On August 28, Washington State University will open its football season with the annual “Seattle Game,” the one home match the Cougars play each year 300 miles from their base in Pullman. (Probably for the last time, too.) The opponent in CenturyLink Field this time is Rutgers, New Jersey’s state university.
The game will be the first for Rutgers as a member of the Big Ten (which for $ome rea$on now ha$ 14 team$). You’ll probably hear a lot about the long storied history of Rutgers. Founded in 1766 with a charter signed by Ben Franklin’s illegitimate son, Rutgers is exactly twice as old as Wazzu (started in 1890), and for that matter 95 years older than Seattle’s University of Washington.
You might even hear about the participation of Rutgers in what it and many sports enthusiasts call the first college football game, against Princeton in New Brunswick, N.J., on November 6, 1869. But as the holder of two Rutgers degrees (as well as two tickets I bought for the Seattle Game), I’m here to tell you that contest was not a football game as the term is now understood in the U.S.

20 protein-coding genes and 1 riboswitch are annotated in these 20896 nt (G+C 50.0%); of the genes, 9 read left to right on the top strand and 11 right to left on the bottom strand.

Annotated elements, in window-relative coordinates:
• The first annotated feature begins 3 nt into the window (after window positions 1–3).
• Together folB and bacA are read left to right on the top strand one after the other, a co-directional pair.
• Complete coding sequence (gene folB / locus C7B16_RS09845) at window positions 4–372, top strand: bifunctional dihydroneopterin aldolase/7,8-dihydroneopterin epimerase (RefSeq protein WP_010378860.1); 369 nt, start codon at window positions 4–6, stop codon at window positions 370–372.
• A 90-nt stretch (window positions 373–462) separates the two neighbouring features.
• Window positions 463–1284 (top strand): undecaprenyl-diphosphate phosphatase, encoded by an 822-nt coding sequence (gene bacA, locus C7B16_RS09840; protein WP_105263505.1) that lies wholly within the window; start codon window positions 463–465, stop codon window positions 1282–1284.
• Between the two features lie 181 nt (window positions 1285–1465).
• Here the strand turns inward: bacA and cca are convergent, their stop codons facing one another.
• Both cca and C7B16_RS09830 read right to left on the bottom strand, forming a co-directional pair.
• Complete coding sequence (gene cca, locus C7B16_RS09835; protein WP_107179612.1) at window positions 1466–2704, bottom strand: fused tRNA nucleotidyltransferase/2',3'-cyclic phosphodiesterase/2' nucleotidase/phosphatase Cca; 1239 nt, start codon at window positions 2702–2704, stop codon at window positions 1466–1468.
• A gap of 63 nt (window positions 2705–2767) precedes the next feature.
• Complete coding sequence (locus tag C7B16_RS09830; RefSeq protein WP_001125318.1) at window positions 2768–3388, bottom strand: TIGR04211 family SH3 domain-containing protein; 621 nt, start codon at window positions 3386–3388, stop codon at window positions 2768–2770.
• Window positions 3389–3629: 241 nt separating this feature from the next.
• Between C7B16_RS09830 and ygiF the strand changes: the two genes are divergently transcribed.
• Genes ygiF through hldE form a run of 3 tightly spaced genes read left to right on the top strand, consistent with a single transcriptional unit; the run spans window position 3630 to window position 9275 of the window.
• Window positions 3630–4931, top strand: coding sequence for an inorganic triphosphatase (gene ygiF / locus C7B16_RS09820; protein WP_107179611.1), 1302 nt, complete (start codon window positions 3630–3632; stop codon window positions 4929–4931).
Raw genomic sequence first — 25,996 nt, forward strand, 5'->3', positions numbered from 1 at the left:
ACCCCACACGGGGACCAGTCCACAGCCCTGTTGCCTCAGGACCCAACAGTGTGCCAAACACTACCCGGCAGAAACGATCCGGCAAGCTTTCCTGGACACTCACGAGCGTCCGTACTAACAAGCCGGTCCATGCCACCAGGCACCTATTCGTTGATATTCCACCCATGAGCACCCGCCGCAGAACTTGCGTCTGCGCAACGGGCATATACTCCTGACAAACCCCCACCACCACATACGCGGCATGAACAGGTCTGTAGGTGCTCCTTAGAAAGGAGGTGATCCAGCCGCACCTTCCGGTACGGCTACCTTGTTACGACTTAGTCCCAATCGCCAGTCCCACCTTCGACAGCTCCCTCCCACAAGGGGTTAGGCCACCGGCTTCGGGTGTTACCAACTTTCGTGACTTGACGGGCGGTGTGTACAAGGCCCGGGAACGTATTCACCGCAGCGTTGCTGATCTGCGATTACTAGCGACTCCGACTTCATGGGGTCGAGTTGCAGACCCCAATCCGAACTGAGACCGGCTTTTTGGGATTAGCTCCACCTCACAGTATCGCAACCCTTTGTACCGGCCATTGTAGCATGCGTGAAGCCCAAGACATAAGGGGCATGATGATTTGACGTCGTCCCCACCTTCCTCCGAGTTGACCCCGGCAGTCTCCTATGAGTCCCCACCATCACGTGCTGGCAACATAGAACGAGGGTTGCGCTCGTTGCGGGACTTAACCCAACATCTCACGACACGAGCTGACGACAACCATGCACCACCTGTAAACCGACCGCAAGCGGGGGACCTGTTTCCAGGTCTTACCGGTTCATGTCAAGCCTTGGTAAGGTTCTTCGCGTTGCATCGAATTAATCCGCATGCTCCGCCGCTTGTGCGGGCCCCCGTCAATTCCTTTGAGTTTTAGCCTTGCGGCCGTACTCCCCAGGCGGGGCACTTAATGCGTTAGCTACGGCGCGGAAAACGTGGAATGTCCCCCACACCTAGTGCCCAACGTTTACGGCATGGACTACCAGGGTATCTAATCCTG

It was a soccer match.
That didn’t stop Rutgers from running for decades a bogus and ultimately unsuccessful campaign that college football started on the campus and that it should be the home of the College Football Home of Fame. Given the financial improprieties that plagued the hall’s official owner, the National Football Foundation, Rutgers probably ducked a bullet. The hall of fame has moved around–like, one might say, a football–and just relocated again, from South Bend, Ind., to Atlanta. In fact, the grand re-opening is scheduled for this weekend.
As a weekend referee of youth soccer for 17 years, I might fairly be accused of having a bias here. But I think it a slight against the great sport of soccer for the athletic community not to acknowledge that the famous Rutgers-Princeton encounter in 1869 had little to do with tackle football, which would not even be invented for several years thereafter.
What follows is my New To Seattle take on the back story, which–plug plug–is liberally borrowed from a novel I’ve written, entitled OFFSIDE: A Mystery–scheduled for publication this fall. Continue reading
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